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Walsh and Keesmaat, in their Colossians Remixed, want to know “what kind of ethic” we find in Colossians 3:1-17. Good discussion follows.
Is the ethic life-denying and otherworldly? W-K contend Paul’s theology and this letter in particular is the exact opposite of an otherworldly ethic. Paul denies an otherworldly ethic in Colossians — and such denies connection with the head in Col 2:19. Christ forms a “body politic,” the Church (1:18) and the statement that the fullness of God dwelling in Christ bodily is the exact opposite of a world-denying otherworldly ethic (2:9-10).
But isn’t it about a “heavenly” ethic? They are to seek, according to 3:1, “the things that are above where Christ is seated at the right hand of God.” W-K demonstrate very well that Paul has not an escapist but a “both/and” or a “now but not yet” eschatology. That is, they are to live by faith in the already-exaltation of Jesus to the right hand of God. Often they use the term “imagine” when we might expect “believe” and their use of “imagine” I think is helpful. Let this exalted status of Christ let you live by faith in a world in which Christ rules.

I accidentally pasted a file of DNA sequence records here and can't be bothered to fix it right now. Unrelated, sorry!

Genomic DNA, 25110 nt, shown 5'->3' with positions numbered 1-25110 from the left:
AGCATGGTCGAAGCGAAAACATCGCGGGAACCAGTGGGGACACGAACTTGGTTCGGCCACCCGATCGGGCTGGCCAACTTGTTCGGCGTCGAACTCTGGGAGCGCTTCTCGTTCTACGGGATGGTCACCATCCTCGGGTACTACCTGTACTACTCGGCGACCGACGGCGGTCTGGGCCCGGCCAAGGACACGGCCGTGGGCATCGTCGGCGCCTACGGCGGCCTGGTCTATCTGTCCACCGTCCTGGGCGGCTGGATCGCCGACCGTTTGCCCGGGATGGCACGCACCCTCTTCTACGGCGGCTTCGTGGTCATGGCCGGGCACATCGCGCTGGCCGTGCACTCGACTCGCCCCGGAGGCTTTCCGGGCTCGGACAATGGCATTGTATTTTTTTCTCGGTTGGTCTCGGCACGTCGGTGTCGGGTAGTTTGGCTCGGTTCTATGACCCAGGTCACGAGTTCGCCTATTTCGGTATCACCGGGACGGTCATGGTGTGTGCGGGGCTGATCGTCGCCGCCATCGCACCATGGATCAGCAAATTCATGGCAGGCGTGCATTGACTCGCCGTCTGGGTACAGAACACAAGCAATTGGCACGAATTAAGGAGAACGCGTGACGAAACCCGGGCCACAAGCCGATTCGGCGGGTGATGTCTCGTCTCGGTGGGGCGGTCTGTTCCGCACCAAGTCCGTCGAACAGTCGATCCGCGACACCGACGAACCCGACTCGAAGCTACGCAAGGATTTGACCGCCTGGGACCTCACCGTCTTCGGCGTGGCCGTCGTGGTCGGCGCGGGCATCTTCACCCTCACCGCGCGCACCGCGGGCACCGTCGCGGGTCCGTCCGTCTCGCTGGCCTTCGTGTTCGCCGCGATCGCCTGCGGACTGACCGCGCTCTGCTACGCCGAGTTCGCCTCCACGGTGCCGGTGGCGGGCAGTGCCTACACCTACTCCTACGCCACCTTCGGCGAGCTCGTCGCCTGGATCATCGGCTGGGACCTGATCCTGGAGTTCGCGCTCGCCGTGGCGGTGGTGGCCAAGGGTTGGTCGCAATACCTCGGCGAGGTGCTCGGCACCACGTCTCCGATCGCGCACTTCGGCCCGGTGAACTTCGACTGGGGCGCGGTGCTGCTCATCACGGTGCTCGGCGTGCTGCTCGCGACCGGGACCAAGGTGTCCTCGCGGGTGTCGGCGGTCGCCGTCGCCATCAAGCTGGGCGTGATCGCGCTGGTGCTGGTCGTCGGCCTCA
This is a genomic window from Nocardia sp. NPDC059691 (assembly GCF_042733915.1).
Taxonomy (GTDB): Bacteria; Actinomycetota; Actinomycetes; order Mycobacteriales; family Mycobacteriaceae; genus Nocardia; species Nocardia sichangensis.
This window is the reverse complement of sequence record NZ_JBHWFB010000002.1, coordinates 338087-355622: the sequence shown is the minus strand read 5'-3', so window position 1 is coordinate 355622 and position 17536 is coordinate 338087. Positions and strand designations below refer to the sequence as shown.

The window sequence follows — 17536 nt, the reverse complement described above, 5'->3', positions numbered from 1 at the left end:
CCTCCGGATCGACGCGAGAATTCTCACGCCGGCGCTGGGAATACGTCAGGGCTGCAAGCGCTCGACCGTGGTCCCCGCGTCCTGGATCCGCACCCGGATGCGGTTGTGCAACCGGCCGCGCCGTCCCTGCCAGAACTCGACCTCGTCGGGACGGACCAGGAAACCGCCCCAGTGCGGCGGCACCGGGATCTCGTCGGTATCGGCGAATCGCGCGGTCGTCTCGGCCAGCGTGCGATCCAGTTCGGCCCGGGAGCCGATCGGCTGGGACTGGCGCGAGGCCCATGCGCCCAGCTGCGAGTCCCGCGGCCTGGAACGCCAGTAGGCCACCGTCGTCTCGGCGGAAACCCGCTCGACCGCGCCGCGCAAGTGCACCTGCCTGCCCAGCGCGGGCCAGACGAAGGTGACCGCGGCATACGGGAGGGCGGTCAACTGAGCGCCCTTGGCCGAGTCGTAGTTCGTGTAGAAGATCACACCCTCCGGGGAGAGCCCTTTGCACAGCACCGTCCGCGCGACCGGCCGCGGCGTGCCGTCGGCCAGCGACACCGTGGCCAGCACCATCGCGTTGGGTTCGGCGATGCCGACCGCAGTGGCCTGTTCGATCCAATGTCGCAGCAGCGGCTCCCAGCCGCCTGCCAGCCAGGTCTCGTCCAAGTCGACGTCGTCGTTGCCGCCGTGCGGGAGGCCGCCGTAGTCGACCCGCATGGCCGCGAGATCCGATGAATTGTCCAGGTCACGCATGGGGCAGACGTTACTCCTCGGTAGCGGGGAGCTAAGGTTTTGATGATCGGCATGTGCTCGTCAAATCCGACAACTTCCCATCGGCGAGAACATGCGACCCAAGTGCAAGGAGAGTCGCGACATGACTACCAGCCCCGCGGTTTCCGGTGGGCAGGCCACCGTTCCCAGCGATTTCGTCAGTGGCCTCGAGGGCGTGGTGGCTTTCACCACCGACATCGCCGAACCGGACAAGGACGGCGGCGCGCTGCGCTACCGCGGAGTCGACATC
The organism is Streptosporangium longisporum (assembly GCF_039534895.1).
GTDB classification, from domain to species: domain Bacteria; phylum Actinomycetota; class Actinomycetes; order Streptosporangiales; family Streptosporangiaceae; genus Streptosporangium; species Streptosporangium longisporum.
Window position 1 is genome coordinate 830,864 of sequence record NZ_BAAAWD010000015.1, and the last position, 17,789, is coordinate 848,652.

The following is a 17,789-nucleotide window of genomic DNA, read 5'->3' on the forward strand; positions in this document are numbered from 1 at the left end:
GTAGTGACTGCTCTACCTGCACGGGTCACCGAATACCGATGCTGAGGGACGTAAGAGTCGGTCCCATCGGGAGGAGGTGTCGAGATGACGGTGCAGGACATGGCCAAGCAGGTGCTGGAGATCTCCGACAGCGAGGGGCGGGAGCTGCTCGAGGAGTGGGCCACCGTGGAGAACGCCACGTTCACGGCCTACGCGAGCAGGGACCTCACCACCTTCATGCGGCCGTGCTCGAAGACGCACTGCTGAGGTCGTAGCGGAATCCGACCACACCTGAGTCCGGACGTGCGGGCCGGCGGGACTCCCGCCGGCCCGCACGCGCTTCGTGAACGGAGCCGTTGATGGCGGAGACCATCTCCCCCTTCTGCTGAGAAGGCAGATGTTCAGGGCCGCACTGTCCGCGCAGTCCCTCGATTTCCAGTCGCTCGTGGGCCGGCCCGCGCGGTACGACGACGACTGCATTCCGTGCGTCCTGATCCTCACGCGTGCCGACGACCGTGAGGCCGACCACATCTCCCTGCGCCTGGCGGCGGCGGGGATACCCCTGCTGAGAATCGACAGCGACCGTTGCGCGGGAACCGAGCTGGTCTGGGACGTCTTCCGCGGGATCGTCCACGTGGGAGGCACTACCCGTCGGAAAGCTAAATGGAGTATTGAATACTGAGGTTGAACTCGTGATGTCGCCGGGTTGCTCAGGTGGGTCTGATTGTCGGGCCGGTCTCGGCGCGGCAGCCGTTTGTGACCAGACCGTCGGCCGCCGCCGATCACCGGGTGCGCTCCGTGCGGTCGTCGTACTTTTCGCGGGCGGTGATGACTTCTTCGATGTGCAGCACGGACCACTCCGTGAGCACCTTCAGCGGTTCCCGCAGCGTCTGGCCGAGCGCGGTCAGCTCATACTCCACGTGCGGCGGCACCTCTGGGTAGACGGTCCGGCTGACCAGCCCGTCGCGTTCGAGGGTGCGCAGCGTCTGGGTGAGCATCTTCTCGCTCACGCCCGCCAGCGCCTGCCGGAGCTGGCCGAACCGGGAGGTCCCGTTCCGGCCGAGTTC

And isn’t the empire a this-worldly ethic that Paul is denying? Yes, indeed.
Thus, Paul advocates:
A resurrection ethic
An ascension ethic
A liberation ethic
An eschatological ethic
Isn’t this “hegemonic”? Isn’t this totalizing? Tomorrow.

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